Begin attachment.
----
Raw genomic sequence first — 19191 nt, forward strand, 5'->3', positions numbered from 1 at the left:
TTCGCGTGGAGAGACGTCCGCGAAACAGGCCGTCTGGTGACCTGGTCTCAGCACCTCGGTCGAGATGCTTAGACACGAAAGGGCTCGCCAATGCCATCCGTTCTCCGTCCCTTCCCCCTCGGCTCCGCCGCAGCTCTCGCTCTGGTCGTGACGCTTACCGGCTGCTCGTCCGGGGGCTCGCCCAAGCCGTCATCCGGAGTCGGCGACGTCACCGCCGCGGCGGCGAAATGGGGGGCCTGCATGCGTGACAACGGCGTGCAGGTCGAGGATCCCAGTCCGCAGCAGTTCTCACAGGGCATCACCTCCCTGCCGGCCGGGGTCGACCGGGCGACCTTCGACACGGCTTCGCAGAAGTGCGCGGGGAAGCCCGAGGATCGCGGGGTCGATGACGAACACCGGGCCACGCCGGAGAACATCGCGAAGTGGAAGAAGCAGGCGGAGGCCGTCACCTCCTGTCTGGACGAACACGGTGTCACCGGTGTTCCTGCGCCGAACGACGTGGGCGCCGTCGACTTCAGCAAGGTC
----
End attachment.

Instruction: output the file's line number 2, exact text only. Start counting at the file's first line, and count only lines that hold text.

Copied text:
TTCGCGTGGAGAGACGTCCGCGAAACAGGCCGTCTGGTGACCTGGTCTCAGCACCTCGGTCGAGATGCTTAGACACGAAAGGGCTCGCCAATGCCATCCGTTCTCCGTCCCTTCCCCCTCGGCTCCGCCGCAGCTCTCGCTCTGGTCGTGACGCTTACCGGCTGCTCGTCCGGGGGCTCGCCCAAGCCGTCATCCGGAGTCGGCGACGTCACCGCCGCGGCGGCGAAATGGGGGGCCTGCATGCGTGACAACGGCGTGCAGGTCGAGGATCCCAGTCCGCAGCAGTTCTCACAGGGCATCACCTCCCTGCCGGCCGGGGTCGACCGGGCGACCTTCGACACGGCTTCGCAGAAGTGCGCGGGGAAGCCCGAGGATCGCGGGGTCGATGACGAACACCGGGCCACGCCGGAGAACATCGCGAAGTGGAAGAAGCAGGCGGAGGCCGTCACCTCCTGTCTGGACGAACACGGTGTCACCGGTGTTCCTGCGCCGAACGACGTGGGCGCCGTCGACTTCAGCAAGGTC